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Configure bpython Settings

00:00 Configure bpython. The regular Python REPL doesn’t give you much flexibility when it comes to customizing it, but bpython has a host of options that you can modify by editing a text file.

00:12 bpython relies on defaults that are initially hard-coded in its source code. It’s only when you request to edit the configuration by pressing F3 in bpython that it will create the file from scratch and open it for you in a code editor.

00:34 This file resembles a Windows INI file with key-value pairs grouped by categories. These are processed by bpython using the configparser module. After saving the updated configuration, you’ll need to restart bpython for the changes to take effect.

00:51 As seen previously in the course, the default is to edit in vi, so you’ll need to exit it by pressing Escape than :wq to save the file and return to bpython.

01:02 It’s often easier to edit the configuration file in a different editor, so you’ll need to know the location of the configuration file to do this. The default location of the config file is a hidden subdirectory of the user’s home folder, which can be accessed at the location seen on-screen, on macOS and Linux and also under WSL on Windows.

01:23 You can also specify an alternative configuration file when starting bpython on the command line.

01:34 This can be useful if you want to have different configurations for different projects. The command to edit the file in nano or pico, which is available on macOS, Linux, and WSL, is seen on-screen.

01:52 It’s good to know the default location of the configuration file in case it has an error preventing bpython from starting. When it does, you can open the file in a text editor and fix the problem by hand.

02:05 While there are many options available to you, in the next few sections, you’ll go through the most important bpython settings. One of the first things you might want to change to improve your bpython experience is the external code editor, which defaults to the text-based vi.

02:21 For example, to make bpython open Visual Studio Code instead, find the editor option under the [general] section tag and set it to the value seen on-screen. The

02:48 --wait flag is necessary to make VS Code wait for the files to close before returning. Otherwise, bpython wouldn’t see any changes in the session to apply.

02:58 You may also increase the number of lines to store in the history file by bumping up the hist_length option, which is normally limited to 100.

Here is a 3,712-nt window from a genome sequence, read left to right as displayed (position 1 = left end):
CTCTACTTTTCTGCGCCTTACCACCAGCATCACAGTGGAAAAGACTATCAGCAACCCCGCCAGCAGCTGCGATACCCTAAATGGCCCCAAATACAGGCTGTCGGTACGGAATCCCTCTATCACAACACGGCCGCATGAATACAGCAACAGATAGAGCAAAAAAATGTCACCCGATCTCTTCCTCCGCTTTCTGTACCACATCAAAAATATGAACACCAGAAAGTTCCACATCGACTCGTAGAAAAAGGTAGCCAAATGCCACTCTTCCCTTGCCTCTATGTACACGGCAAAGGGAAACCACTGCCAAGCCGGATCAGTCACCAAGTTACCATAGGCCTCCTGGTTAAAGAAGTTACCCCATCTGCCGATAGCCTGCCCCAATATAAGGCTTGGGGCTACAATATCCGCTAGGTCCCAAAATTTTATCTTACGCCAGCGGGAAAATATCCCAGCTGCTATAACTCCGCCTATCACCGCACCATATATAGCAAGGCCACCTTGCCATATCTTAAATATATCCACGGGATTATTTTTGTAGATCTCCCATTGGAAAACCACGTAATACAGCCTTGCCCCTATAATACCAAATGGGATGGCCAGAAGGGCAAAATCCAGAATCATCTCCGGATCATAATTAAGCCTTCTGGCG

03:11 Because bpython expects the configuration values to be valid Python literals, make sure that you type an integer literal for this option. You can use the underscore character to visually separate groups of digits.

03:25 For other configurable options available in bpython, including those that bpython may not generate when you first edit the configuration file, check out the configuration page in the official documentation at the link seen on-screen. The next section that you’ll find in bpython’s configuration file is tagged as [keyboard].

03:46 It represents keyboard shortcuts bound to specific actions such as clearing the screen or showing the source code preview. You can define custom key bindings using the syntax seen on-screen, but how do you know the names of the options that correspond to the available actions in bpython? Fortunately, the generated configuration file contains commented-out mappings of actions and their default keyboard shortcuts. You can uncomment and update them.

04:14 For example, to avoid a conflict with a common global hotkey for pausing the terminal, you can remap the shortcut for the save action to F4.

04:28 Don’t forget you’ll need to restart bpython after saving the configuration file to make the changes effective. The configuration file is read only once, and that’s when bpython starts.

04:42 Many code editors allow you to change the color theme. This can help reduce eyestrain by letting you switch between light and dark themes to adapt to the lighting conditions in your environment. Also, if you get bored with a default color theme or require greater contrast, you can always choose a theme that better suits your needs.

05:01 To customize the colors for syntax highlighting in bpython, you must create a .theme file placed next to the configuration file in your user-specific configuration directory.

05:12 To tell bpython which theme file to use when it starts, you should set the color_scheme option in the configuration file.

05:32 Note that you don’t include the .theme suffix here because bpython always appends it to the specified file stem. Now you can edit your custom theme file, which in this case on-screen has contents inspired by the sample light theme available on bpython’s GitHub repository.

05:59 The only difference from the theme file on GitHub is the background line, which uses the letter d for a transparent background instead of w for white, which some terminals render incorrectly.

06:11 Here you can see how the bpython REPL looks when you apply the custom theme.

06:26 Unfortunately, there’s only a small set of fixed color markers that you can choose from, and they’re seen on-screen. On the upside, you can make the font bold by using uppercase letters, so there’s a tiny bit of room for variety and creativity. For example, the uppercase letter Y will make your text yellow and bold.

06:47 Now that bpython is customized to your liking, you can start using it as a debugging tool, and that’s what you’ll see in the next section of the course.

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